The week began with a lively conference call between the tech teams in New York and London about multi-lingual website development strategies. A call that would end up infusing the whole week with language themes.
Later in the week, while working, we had an ongoing conversation about which language should a baby be exposed to, and even taught, beyond English. Someone suggested Chinese, which was then quickly broken down into Mandarin and Cantonese, with the observation that New York is apparently full of pre-schools that are run exclusively in Mandarin.
I suggested English, Mandarin and Spanish. The first, the almost de facto language of business, the second, spoken by the largest amount of people on Earth (and possibly the forthcoming language of business as well) and the third, spoken in the largest amount of countries.
I shared a recent article from the New York Times on how babies tell languages apart:
Recently, researchers at the University of Washington used measures of electrical brain responses to compare so-called monolingual infants, from homes in which one language was spoken, to bilingual infants exposed to two languages. Of course, since the subjects of the study, adorable in their infant-size EEG caps, ranged from 6 months to 12 months of age, they weren’t producing many words in any language.
Still, the researchers found that at 6 months, the monolingual infants could discriminate between phonetic sounds, whether they were uttered in the language they were used to hearing or in another language not spoken in their homes. By 10 to 12 months, however, monolingual babies were no longer detecting sounds in the second language, only in the language they usually heard.
The researchers suggested that this represents a process of “neural commitment,” in which the infant brain wires itself to understand one language and its sounds.
In contrast, the bilingual infants followed a different developmental trajectory. At 6 to 9 months, they did not detect differences in phonetic sounds in either language, but when they were older — 10 to 12 months — they were able to discriminate sounds in both.
“What the study demonstrates is that the variability in bilingual babies’ experience keeps them open,” said Dr. Patricia Kuhl, co-director of the Institute for Learning and Brain Sciences at the University of Washington and one of the authors of the study. “They do not show the perceptual narrowing as soon as monolingual babies do. It’s another piece of evidence that what you experience shapes the brain.”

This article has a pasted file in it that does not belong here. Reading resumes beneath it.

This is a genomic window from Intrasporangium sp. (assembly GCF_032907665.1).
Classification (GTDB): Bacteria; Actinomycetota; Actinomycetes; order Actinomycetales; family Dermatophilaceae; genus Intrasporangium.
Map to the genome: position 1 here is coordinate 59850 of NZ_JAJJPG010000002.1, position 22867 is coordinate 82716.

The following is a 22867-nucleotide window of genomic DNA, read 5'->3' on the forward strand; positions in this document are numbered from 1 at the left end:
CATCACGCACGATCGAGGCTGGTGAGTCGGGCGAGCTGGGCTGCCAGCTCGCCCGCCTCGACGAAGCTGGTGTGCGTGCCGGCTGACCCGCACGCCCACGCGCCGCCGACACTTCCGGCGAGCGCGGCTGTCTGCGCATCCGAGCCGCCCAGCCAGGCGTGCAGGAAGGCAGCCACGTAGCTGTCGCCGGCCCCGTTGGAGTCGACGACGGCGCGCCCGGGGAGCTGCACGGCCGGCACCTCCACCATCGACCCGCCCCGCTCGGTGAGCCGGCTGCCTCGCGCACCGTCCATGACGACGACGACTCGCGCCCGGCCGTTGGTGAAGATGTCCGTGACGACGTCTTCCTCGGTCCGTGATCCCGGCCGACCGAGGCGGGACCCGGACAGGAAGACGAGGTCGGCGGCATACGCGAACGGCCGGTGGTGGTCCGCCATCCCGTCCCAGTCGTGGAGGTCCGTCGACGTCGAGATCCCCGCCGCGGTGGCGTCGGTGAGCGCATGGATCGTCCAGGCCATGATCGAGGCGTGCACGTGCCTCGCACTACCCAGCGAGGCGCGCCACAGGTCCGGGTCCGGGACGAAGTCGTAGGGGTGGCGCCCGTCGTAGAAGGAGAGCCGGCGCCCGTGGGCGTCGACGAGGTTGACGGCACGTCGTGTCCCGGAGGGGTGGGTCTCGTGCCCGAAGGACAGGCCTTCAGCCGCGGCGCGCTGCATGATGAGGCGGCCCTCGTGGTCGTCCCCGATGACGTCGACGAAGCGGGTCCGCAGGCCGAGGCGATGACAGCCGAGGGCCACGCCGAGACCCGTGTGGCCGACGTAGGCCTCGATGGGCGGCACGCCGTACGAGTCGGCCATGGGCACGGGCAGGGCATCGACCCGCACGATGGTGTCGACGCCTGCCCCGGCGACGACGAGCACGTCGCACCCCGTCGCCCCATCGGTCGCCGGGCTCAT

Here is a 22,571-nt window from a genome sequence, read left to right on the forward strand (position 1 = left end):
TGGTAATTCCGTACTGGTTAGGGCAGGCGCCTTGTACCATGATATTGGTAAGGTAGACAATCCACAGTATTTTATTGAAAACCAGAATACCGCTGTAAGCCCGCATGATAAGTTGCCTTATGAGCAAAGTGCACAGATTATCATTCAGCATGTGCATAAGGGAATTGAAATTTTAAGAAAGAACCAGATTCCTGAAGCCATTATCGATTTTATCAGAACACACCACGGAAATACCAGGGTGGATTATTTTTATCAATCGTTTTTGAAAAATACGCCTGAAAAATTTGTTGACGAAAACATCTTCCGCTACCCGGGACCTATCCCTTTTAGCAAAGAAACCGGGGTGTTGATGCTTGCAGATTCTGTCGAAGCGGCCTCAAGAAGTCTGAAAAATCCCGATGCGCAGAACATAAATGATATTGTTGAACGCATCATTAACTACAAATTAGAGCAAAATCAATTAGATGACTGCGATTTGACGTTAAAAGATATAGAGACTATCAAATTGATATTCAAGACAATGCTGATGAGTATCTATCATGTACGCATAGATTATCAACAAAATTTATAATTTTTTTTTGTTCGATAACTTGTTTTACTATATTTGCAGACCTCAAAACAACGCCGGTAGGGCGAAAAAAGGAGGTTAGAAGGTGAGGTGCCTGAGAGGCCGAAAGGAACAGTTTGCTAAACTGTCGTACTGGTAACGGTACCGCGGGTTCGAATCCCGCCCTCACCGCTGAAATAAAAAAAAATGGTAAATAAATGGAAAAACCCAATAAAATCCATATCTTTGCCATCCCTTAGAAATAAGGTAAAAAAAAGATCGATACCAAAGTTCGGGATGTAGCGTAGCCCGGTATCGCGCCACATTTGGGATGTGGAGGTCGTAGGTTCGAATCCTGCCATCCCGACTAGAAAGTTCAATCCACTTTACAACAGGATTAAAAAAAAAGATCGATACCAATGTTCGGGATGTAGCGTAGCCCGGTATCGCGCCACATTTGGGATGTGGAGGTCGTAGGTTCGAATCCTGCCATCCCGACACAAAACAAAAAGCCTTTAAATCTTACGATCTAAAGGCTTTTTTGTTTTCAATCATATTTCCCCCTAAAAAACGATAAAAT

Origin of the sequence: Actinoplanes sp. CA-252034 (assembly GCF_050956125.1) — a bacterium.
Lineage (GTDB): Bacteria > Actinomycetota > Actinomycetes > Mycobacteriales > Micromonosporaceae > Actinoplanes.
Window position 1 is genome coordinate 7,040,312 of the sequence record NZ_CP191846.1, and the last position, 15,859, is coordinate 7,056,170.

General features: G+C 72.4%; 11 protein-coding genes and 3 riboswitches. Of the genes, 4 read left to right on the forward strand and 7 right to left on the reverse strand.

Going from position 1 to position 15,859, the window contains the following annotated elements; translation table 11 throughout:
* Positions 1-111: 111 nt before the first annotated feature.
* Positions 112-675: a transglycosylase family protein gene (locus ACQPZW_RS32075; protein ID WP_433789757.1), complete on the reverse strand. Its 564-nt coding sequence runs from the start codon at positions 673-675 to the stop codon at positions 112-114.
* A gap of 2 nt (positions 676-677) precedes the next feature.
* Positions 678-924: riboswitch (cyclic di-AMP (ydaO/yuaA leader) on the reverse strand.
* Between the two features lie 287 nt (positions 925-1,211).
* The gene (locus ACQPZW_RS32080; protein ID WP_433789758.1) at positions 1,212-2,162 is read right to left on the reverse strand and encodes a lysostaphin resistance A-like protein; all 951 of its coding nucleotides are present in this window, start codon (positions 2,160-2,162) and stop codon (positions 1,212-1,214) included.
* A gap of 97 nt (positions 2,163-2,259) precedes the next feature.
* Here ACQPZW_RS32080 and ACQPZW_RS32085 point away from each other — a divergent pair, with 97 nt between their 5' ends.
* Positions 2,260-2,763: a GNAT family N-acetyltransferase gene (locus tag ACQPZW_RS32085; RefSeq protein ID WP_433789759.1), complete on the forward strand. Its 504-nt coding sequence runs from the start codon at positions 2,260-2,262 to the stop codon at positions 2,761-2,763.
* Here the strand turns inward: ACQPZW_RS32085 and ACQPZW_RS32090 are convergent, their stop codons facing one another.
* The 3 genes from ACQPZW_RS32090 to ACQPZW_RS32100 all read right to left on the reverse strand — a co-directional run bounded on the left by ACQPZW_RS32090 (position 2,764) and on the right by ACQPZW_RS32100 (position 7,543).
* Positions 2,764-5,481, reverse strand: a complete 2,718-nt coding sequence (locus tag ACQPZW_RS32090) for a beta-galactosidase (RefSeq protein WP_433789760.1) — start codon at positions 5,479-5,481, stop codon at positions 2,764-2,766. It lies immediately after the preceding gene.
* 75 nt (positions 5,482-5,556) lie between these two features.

The learning of language — and the effects on the brain of the language we hear — may begin even earlier than 6 months of age.
Then there is music, a kind of universal language, with it’s ability to contain complex math and human emotion all at once. Exposing babies to music could help facilitate the learning of foreign languages, particularly musical languages. There is a classic Radiolab program on that theme that is a must-listen.
The truth however, is the internet has lead everyone to create hybrids of languages that are specific to the audiences begin engaged. I speak to my family in Spanglish, using words in whichever language would best carry the message. I send SMS messages to my friends in an even more fine-tuned version of English that is also peppered with the ubiquitous acronyms of the web, a kind of global English, Globlish.
From The Economist:
Bit by bit, English displaced French from diplomacy and German from science. The reason for this was America’s rise and the lasting bonds created by the British empire. But the elastic, forgiving nature of the language itself was another. English allows plenty of sub-variants, from Singlish in Singapore to Estglish in Estonia: the main words are familiar, but plenty of new ones dot the lexicon, along with idiosyncratic grammar and syntax.
Which brings us to translation.
Let’s not forget about data. No matter which language we use to collect it, data is the principal language of the 21st Century. Vast amounts of data when presented visually transcend language to convey simple truths. All one has to do is visit Information is Beautiful to understand.
When we develop brands, websites and apps we are in essence creating a new language, a new collection of icons, glyphs and interconnected relationships to share a very specific message, each project a new world of communication.
So, what are you saying? Because the 80/20 rule applies here. People comprehend you 20% on what you say and 80% on how you say it.
The Thinking Mechanism is a series of weekly posts, published on Fridays, covering the ideas The Mechanism is thinking and talking about with our peers and clients.